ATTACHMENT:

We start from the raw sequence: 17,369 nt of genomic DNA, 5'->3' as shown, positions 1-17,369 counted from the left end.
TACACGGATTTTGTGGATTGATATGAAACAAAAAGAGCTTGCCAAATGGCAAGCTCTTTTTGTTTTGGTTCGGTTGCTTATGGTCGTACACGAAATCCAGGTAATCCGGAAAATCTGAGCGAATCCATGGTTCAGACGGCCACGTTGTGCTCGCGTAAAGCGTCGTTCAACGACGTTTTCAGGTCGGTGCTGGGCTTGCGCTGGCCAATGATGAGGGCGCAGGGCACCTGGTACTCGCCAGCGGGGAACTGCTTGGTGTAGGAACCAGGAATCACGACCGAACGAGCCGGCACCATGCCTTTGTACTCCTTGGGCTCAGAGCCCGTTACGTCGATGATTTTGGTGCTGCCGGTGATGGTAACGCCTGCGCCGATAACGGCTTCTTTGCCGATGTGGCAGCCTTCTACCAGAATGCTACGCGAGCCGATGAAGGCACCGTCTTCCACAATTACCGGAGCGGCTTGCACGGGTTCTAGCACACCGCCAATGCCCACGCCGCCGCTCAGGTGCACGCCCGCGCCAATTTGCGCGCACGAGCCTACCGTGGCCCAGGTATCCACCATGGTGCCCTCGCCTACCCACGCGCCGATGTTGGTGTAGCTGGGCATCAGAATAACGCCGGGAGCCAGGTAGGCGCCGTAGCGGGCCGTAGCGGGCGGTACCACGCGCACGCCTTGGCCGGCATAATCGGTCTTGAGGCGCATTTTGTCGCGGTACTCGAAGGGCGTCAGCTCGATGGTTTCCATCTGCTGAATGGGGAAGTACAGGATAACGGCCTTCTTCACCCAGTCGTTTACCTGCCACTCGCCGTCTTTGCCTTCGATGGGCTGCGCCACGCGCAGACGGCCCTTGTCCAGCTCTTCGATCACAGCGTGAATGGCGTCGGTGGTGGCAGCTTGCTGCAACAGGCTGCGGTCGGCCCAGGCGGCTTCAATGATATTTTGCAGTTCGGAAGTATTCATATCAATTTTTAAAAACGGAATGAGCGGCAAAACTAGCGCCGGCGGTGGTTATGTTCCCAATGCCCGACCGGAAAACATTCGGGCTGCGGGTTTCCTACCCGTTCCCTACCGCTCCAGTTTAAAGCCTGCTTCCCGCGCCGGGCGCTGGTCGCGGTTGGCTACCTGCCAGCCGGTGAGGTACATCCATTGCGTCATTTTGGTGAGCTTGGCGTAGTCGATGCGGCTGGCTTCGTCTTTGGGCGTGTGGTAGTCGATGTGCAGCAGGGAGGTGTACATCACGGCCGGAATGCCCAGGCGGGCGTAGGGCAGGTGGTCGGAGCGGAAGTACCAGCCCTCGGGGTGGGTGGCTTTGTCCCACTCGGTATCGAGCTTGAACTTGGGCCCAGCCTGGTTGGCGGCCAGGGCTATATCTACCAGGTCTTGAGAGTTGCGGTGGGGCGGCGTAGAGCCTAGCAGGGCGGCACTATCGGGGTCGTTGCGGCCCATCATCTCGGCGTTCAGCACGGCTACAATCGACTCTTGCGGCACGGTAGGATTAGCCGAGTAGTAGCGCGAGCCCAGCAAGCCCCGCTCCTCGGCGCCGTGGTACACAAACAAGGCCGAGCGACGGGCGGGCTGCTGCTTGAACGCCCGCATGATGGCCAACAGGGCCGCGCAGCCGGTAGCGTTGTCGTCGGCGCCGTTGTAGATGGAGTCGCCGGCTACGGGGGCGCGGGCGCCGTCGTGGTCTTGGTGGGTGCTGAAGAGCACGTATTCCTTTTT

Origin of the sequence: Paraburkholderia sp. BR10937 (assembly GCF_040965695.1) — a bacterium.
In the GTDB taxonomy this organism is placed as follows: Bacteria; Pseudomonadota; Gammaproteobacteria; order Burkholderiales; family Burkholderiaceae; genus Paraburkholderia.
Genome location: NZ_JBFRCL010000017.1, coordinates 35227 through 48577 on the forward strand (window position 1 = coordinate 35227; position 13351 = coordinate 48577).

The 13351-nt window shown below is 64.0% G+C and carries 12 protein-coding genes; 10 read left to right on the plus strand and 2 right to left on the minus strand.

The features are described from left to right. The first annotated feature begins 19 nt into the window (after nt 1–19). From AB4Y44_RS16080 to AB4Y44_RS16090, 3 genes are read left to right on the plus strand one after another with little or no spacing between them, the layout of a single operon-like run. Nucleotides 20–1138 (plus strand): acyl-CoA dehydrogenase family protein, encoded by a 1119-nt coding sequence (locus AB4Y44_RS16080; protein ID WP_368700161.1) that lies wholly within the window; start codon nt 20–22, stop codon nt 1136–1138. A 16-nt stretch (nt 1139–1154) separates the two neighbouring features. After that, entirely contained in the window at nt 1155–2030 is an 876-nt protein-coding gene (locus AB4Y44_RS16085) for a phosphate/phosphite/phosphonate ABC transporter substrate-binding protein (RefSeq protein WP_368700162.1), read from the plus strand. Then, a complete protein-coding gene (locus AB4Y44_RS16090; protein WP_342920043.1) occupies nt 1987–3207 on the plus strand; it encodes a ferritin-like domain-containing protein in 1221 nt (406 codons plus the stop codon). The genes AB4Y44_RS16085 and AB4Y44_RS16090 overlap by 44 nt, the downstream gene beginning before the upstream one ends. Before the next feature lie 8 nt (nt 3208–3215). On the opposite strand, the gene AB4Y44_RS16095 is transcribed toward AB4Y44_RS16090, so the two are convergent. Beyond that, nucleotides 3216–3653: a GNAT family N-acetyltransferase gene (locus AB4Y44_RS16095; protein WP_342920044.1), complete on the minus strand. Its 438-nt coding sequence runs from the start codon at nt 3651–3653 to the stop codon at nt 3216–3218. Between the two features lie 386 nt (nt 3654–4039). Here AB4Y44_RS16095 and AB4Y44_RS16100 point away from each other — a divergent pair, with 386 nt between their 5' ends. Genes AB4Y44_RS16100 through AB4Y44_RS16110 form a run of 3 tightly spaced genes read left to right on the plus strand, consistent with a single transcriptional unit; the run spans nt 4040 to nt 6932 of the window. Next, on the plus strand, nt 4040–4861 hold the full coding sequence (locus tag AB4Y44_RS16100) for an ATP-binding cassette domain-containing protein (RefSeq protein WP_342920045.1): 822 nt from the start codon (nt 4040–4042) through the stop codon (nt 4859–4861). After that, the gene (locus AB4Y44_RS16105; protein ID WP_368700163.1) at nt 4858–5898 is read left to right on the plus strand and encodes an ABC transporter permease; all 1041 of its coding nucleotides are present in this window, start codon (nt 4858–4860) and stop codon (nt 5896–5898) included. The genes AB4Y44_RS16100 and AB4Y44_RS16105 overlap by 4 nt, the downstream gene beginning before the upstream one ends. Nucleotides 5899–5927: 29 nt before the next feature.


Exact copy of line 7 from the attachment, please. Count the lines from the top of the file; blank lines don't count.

The features are described from left to right. The first annotated feature begins 19 nt into the window (after nt 1–19). From AB4Y44_RS16080 to AB4Y44_RS16090, 3 genes are read left to right on the plus strand one after another with little or no spacing between them, the layout of a single operon-like run. Nucleotides 20–1138 (plus strand): acyl-CoA dehydrogenase family protein, encoded by a 1119-nt coding sequence (locus AB4Y44_RS16080; protein ID WP_368700161.1) that lies wholly within the window; start codon nt 20–22, stop codon nt 1136–1138. A 16-nt stretch (nt 1139–1154) separates the two neighbouring features. After that, entirely contained in the window at nt 1155–2030 is an 876-nt protein-coding gene (locus AB4Y44_RS16085) for a phosphate/phosphite/phosphonate ABC transporter substrate-binding protein (RefSeq protein WP_368700162.1), read from the plus strand. Then, a complete protein-coding gene (locus AB4Y44_RS16090; protein WP_342920043.1) occupies nt 1987–3207 on the plus strand; it encodes a ferritin-like domain-containing protein in 1221 nt (406 codons plus the stop codon). The genes AB4Y44_RS16085 and AB4Y44_RS16090 overlap by 44 nt, the downstream gene beginning before the upstream one ends. Before the next feature lie 8 nt (nt 3208–3215). On the opposite strand, the gene AB4Y44_RS16095 is transcribed toward AB4Y44_RS16090, so the two are convergent. Beyond that, nucleotides 3216–3653: a GNAT family N-acetyltransferase gene (locus AB4Y44_RS16095; protein WP_342920044.1), complete on the minus strand. Its 438-nt coding sequence runs from the start codon at nt 3651–3653 to the stop codon at nt 3216–3218. Between the two features lie 386 nt (nt 3654–4039). Here AB4Y44_RS16095 and AB4Y44_RS16100 point away from each other — a divergent pair, with 386 nt between their 5' ends. Genes AB4Y44_RS16100 through AB4Y44_RS16110 form a run of 3 tightly spaced genes read left to right on the plus strand, consistent with a single transcriptional unit; the run spans nt 4040 to nt 6932 of the window. Next, on the plus strand, nt 4040–4861 hold the full coding sequence (locus tag AB4Y44_RS16100) for an ATP-binding cassette domain-containing protein (RefSeq protein WP_342920045.1): 822 nt from the start codon (nt 4040–4042) through the stop codon (nt 4859–4861). After that, the gene (locus AB4Y44_RS16105; protein ID WP_368700163.1) at nt 4858–5898 is read left to right on the plus strand and encodes an ABC transporter permease; all 1041 of its coding nucleotides are present in this window, start codon (nt 4858–4860) and stop codon (nt 5896–5898) included. The genes AB4Y44_RS16100 and AB4Y44_RS16105 overlap by 4 nt, the downstream gene beginning before the upstream one ends. Nucleotides 5899–5927: 29 nt before the next feature.